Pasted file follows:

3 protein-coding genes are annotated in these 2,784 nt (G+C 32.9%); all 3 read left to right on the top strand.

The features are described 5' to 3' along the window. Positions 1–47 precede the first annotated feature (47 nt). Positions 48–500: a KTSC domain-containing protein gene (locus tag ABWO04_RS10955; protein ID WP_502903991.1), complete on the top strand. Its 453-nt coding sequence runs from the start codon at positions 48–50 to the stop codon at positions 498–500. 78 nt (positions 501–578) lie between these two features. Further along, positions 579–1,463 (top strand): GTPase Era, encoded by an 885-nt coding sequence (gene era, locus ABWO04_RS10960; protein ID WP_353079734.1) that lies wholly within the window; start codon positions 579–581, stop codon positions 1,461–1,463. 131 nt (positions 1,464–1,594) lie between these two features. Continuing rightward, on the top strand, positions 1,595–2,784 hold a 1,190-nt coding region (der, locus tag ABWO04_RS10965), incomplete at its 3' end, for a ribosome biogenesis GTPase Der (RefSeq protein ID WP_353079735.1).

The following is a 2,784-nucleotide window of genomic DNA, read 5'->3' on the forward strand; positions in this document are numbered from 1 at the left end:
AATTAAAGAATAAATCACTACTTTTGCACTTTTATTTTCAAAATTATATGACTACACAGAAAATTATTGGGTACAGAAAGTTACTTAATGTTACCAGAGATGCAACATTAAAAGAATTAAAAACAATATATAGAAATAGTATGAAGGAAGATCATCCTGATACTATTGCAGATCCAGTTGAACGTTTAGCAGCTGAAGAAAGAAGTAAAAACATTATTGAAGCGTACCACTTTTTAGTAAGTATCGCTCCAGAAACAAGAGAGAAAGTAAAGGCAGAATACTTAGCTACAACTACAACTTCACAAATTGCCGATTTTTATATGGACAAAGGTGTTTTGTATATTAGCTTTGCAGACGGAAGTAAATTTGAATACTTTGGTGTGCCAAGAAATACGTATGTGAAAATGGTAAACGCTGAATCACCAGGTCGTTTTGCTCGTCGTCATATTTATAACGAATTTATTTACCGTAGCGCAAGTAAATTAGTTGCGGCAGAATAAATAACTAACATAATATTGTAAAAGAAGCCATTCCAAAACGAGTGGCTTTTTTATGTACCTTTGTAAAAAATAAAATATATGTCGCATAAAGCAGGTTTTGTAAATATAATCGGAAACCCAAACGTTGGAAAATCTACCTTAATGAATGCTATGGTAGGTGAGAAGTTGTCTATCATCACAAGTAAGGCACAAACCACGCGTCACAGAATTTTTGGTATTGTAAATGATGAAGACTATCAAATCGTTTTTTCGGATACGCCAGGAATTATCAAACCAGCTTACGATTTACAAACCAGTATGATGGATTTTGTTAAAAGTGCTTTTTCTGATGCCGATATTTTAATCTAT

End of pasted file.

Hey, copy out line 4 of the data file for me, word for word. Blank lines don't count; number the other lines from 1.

AATTAAAGAATAAATCACTACTTTTGCACTTTTATTTTCAAAATTATATGACTACACAGAAAATTATTGGGTACAGAAAGTTACTTAATGTTACCAGAGATGCAACATTAAAAGAATTAAAAACAATATATAGAAATAGTATGAAGGAAGATCATCCTGATACTATTGCAGATCCAGTTGAACGTTTAGCAGCTGAAGAAAGAAGTAAAAACATTATTGAAGCGTACCACTTTTTAGTAAGTATCGCTCCAGAAACAAGAGAGAAAGTAAAGGCAGAATACTTAGCTACAACTACAACTTCACAAATTGCCGATTTTTATATGGACAAAGGTGTTTTGTATATTAGCTTTGCAGACGGAAGTAAATTTGAATACTTTGGTGTGCCAAGAAATACGTATGTGAAAATGGTAAACGCTGAATCACCAGGTCGTTTTGCTCGTCGTCATATTTATAACGAATTTATTTACCGTAGCGCAAGTAAATTAGTTGCGGCAGAATAAATAACTAACATAATATTGTAAAAGAAGCCATTCCAAAACGAGTGGCTTTTTTATGTACCTTTGTAAAAAATAAAATATATGTCGCATAAAGCAGGTTTTGTAAATATAATCGGAAACCCAAACGTTGGAAAATCTACCTTAATGAATGCTATGGTAGGTGAGAAGTTGTCTATCATCACAAGTAAGGCACAAACCACGCGTCACAGAATTTTTGGTATTGTAAATGATGAAGACTATCAAATCGTTTTTTCGGATACGCCAGGAATTATCAAACCAGCTTACGATTTACAAACCAGTATGATGGATTTTGTTAAAAGTGCTTTTTCTGATGCCGATATTTTAATCTAT